Friday, February 8 marked the end of the Fall 2008 Mercedes Benz NY Fashion Week and another marathon work week for me. As usual the week was filled with long hours behind the scenes with some of the most talented designers alive today. While most of what is reported in the news is what happens on the runways, there is another world of fashion which takes place weeks before and sometimes after the runway shows.
This season, I continued to observe a steady decline of big name designers showing at the Bryant Park tents during NY Fashion Week. While designers such as Donna Karan, Oscar de la Renta, and Vera Wang did show their collections during fashion week, very few did so at the once thriving Bryant Park tents. My week was filled with both ready-to-wear (Y-3, Diesel, Rag & Bone) and couture (Vera Wang, Oscar de la Renta) shows, many of which took a lot of preparation and focus. The week began with a simple showing of Rag & Bone and Lacoste’s ready-to-wear collections with the usual long waits and many of the same model faces.
United Bamboo, held at the Altman building on 23rd street, contained the usual mix of men’s and women’s wear. Because of the quick changes and quite a few passes – models using the same items for different looks – the show looked to be a stressful one. Add that to the fact that the backstage changing area was extremely cramped, the United Bamboo show set the pace for the other complications at the week’s shows. Sunday brought one of my most anticipated shows season after season, Y-3, held at the Pier overlooking the Hudson river. Each season the Y-3 team meticulously puts together a splendor show with over the top sets and a ready-to-wear collection bordering on couture. The use of complex fabrics and impeccable construction always excites and inspires. The show is always a joy to work with as everything is always planned to the tee and there are always more than enough people backstage to check and double check that each model is dressed and styled exactly as the design team has specified.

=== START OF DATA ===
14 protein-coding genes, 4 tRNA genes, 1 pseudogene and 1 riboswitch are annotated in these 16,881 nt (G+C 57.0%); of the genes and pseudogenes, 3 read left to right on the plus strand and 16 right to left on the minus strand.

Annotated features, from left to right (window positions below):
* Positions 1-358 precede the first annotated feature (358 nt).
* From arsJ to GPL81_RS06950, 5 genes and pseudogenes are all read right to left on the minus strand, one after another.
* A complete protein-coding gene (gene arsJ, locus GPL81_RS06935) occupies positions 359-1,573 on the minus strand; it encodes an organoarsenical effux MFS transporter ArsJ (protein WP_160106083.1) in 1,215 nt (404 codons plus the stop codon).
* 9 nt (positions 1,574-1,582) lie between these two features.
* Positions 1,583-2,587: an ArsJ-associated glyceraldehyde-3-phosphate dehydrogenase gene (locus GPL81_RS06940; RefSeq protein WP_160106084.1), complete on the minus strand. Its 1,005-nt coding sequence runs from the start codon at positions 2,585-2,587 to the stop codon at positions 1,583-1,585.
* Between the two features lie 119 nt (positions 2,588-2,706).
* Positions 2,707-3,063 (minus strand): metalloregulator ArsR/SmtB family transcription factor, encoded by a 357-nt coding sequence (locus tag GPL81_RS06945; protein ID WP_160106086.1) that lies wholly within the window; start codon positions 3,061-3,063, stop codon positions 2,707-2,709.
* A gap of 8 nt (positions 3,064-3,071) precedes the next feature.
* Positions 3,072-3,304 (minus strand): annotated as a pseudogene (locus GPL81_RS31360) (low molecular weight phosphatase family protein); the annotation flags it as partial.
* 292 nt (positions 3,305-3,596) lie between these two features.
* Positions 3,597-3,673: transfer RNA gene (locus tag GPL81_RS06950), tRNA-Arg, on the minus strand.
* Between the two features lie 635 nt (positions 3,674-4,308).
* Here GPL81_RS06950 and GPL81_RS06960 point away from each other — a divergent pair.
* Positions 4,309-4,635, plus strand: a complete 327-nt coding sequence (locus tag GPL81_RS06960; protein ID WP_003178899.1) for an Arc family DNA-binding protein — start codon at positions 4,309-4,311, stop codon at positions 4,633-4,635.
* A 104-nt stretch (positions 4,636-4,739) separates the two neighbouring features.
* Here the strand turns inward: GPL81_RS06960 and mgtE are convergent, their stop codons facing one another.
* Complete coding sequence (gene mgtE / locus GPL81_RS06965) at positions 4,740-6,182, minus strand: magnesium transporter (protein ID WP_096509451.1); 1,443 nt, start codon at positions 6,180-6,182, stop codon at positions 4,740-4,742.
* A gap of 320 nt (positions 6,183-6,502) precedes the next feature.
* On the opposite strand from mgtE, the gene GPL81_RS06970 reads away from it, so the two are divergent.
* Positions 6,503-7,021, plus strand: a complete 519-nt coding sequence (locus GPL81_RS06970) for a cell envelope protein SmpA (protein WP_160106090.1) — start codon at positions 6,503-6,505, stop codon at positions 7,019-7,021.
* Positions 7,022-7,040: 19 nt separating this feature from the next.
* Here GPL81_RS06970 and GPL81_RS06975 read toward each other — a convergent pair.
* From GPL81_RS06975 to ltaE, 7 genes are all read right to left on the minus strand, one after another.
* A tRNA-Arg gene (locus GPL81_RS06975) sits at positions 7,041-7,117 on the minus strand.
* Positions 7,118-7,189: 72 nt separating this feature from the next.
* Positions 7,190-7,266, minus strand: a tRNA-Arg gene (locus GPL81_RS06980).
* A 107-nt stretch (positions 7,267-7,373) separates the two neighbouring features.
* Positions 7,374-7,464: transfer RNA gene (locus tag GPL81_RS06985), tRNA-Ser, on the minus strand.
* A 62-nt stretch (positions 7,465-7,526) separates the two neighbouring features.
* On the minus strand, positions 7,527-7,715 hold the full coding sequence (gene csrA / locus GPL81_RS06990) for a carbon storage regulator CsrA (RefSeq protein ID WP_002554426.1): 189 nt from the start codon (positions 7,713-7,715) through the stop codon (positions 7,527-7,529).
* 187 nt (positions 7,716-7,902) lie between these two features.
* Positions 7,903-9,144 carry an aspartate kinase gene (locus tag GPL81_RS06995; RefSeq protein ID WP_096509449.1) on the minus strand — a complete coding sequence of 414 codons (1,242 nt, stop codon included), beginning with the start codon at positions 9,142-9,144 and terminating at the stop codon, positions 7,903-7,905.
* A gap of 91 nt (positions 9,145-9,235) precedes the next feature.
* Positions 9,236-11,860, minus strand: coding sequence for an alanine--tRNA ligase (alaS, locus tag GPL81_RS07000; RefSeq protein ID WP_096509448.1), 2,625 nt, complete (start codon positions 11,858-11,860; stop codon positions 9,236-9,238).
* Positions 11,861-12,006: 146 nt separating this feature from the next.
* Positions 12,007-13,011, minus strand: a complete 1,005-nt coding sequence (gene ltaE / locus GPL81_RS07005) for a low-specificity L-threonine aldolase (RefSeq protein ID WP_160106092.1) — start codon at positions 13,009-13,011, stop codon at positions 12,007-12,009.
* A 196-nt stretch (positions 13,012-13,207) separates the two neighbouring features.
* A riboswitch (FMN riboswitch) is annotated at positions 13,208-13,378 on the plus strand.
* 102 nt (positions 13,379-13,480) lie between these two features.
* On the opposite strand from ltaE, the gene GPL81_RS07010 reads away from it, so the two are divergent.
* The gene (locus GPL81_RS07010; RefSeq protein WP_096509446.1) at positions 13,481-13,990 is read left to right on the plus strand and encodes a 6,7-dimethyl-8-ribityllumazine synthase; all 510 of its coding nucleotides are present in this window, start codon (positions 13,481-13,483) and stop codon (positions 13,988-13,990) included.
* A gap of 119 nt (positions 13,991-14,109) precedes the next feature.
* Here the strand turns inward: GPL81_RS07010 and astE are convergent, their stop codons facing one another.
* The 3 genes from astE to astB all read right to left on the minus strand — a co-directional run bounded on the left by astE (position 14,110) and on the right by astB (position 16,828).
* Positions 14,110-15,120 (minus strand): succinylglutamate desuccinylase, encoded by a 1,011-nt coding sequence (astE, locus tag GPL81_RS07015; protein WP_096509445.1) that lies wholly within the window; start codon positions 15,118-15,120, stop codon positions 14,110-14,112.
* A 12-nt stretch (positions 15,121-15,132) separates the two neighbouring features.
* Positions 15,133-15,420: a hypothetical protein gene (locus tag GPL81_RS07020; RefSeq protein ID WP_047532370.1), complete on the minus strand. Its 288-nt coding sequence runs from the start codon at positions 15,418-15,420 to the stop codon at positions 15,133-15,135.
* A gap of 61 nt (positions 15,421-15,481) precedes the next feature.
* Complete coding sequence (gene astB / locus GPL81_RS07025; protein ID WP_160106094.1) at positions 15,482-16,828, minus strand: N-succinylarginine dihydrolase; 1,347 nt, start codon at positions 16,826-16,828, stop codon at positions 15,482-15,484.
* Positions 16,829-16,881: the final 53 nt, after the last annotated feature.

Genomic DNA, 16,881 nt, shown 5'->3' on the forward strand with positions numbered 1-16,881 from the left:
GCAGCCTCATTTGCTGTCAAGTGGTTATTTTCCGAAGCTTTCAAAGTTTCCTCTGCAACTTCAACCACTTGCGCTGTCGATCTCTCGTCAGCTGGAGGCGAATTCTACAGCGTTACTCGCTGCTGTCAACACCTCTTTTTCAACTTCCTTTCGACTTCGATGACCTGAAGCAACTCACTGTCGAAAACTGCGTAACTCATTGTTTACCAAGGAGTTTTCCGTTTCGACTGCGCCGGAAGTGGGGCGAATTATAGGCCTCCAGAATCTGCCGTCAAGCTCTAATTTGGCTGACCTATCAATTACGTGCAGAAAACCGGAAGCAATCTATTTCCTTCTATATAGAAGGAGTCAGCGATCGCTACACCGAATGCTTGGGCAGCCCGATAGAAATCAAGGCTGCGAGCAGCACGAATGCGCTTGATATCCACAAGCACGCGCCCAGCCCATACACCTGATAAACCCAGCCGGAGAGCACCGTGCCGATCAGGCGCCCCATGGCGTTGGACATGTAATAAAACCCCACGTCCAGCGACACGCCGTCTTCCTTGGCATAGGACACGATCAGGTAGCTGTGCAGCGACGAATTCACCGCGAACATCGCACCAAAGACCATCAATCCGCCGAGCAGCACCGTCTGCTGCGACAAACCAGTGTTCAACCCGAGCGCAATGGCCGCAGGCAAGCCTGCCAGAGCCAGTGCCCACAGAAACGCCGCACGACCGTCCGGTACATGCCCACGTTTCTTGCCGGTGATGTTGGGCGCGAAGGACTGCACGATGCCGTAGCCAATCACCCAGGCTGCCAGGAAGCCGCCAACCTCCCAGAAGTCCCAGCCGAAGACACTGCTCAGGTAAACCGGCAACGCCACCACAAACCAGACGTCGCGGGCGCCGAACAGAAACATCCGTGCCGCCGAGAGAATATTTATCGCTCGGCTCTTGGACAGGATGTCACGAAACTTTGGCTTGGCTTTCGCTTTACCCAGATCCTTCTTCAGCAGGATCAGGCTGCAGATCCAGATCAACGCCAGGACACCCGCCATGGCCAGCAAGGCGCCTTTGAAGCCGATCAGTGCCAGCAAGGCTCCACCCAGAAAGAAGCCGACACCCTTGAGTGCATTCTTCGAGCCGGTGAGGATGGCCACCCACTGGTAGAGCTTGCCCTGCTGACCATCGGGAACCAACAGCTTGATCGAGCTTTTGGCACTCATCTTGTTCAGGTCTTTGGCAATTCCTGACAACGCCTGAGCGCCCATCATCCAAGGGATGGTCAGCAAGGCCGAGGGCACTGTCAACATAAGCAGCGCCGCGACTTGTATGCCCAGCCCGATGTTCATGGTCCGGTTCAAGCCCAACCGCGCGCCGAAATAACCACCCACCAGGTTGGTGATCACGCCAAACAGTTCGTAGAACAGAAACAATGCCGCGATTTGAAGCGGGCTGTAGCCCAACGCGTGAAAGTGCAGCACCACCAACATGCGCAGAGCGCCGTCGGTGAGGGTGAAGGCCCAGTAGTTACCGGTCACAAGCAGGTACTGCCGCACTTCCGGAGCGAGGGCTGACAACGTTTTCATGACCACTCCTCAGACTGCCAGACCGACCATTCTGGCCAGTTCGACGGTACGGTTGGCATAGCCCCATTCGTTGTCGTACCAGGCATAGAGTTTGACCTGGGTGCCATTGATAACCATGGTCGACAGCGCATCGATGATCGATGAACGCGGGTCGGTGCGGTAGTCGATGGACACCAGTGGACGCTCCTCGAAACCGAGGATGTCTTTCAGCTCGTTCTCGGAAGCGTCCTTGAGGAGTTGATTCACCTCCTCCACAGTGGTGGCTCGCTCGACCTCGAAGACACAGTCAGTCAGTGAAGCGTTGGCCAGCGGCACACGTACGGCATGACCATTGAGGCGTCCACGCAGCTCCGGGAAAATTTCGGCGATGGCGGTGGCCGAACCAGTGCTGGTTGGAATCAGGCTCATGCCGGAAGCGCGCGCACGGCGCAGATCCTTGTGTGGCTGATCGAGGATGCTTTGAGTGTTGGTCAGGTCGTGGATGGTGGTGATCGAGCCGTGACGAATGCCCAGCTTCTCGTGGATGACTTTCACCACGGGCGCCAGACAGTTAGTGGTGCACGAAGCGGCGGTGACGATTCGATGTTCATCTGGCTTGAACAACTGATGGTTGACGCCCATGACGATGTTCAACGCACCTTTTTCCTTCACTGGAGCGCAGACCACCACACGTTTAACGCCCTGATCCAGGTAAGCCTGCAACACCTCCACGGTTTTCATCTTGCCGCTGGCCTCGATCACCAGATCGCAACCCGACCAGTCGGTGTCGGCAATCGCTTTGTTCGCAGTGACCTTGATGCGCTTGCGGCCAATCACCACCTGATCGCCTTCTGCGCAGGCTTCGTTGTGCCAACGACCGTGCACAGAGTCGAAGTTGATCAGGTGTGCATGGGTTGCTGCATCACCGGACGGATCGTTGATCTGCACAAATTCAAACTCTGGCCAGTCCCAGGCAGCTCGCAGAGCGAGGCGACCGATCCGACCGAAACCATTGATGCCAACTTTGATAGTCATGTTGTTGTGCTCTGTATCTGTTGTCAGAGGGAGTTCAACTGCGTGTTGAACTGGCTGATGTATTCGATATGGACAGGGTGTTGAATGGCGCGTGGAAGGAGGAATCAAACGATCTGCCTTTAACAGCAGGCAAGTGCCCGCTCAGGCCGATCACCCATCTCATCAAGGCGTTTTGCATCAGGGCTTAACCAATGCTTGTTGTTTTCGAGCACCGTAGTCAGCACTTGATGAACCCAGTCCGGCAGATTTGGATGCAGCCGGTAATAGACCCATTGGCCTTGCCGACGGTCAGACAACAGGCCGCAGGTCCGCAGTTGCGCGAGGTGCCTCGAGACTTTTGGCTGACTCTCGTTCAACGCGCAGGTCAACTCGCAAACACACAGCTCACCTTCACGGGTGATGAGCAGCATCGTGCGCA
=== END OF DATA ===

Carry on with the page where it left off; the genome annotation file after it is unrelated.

The first true couture show of my week came on Monday, with the Oscar de la Renta fashion event held at an old church at Park Avenue. My work with the Oscar de la Renta styling and production team began early on Monday morning at the designer’s showroom at the famous 7th Avenue showroom building which also houses Ralph Lauren, Donna Karan and many of the premier designers. After checking and transporting the garments to the event venue, with a tight security detail, our small team spent most of the morning unpacking, sorting and arranging the delicate dresses. A few hours before the show, Mr. De La Renta arrived with a small entourage of family and assistants. Ever the gentleman, he spent the time going over the pace of the show and meeting and greeting various media and celebrities. The basement of the church was abuzz with activity as the show’s producer called for the models to get into their first looks while photographers jockeyed for position in the small hallway backstage. Between the photographers, models, security, production crew, dressers, and various assistant designers and stylists, the small backstage area was a tight fit. The show went on without much of a hitch with the exception of a few models tripping while running to change. The day ended back at Bryant Park for Iodice’s Brazil-inspired fall collection.
Diesel was next on the calendar. As is always the case, the collection was a mix of fabrics and accessories with a high-end street style. After getting familiar with the styling notes, the dressing team waited as models were styled with dramatic hair and makeup. Speaking with Senegalese model Kinee and a Parisian photographer, I got to understand the difference between NY fashion week and the European shows. While the New York shows have become much more commercialized and celebrity driven, I was made to understand that many people who work during the various fashion weeks prefer the exclusivity of Paris and Milan.